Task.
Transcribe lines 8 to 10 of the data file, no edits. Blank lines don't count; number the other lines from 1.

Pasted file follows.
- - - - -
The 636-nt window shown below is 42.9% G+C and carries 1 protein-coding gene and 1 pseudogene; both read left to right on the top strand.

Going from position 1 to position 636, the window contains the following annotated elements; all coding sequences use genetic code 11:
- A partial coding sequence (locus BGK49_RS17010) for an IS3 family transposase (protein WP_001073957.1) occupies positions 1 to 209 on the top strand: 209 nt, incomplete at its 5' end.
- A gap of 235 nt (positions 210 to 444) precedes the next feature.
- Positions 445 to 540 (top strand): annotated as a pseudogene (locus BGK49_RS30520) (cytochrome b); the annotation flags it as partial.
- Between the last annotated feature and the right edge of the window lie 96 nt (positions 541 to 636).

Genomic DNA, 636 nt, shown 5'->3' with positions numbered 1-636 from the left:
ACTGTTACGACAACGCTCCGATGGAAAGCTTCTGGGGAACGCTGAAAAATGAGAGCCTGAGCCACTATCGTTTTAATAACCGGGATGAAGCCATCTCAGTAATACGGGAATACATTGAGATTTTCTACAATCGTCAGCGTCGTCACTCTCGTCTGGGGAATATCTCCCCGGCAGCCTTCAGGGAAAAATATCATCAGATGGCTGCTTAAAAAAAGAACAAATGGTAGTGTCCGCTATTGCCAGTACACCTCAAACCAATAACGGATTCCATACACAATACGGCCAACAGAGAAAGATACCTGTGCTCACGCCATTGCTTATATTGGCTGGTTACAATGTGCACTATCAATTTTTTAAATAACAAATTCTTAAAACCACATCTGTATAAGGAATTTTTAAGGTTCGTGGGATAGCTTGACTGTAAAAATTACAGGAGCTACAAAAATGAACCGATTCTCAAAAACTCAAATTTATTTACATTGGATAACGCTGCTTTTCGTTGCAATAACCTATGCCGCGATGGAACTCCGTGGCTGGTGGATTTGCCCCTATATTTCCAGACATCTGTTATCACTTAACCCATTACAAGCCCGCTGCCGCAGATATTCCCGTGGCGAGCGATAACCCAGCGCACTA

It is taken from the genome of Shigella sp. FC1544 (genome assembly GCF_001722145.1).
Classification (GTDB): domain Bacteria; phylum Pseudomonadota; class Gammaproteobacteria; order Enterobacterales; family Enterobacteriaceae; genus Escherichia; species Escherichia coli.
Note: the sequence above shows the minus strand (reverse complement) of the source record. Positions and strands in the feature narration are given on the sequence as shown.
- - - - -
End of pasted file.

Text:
ACTGTTACGACAACGCTCCGATGGAAAGCTTCTGGGGAACGCTGAAAAATGAGAGCCTGAGCCACTATCGTTTTAATAACCGGGATGAAGCCATCTCAGTAATACGGGAATACATTGAGATTTTCTACAATCGTCAGCGTCGTCACTCTCGTCTGGGGAATATCTCCCCGGCAGCCTTCAGGGAAAAATATCATCAGATGGCTGCTTAAAAAAAGAACAAATGGTAGTGTCCGCTATTGCCAGTACACCTCAAACCAATAACGGATTCCATACACAATACGGCCAACAGAGAAAGATACCTGTGCTCACGCCATTGCTTATATTGGCTGGTTACAATGTGCACTATCAATTTTTTAAATAACAAATTCTTAAAACCACATCTGTATAAGGAATTTTTAAGGTTCGTGGGATAGCTTGACTGTAAAAATTACAGGAGCTACAAAAATGAACCGATTCTCAAAAACTCAAATTTATTTACATTGGATAACGCTGCTTTTCGTTGCAATAACCTATGCCGCGATGGAACTCCGTGGCTGGTGGATTTGCCCCTATATTTCCAGACATCTGTTATCACTTAACCCATTACAAGCCCGCTGCCGCAGATATTCCCGTGGCGAGCGATAACCCAGCGCACTA

It is taken from the genome of Shigella sp. FC1544 (genome assembly GCF_001722145.1).
Classification (GTDB): domain Bacteria; phylum Pseudomonadota; class Gammaproteobacteria; order Enterobacterales; family Enterobacteriaceae; genus Escherichia; species Escherichia coli.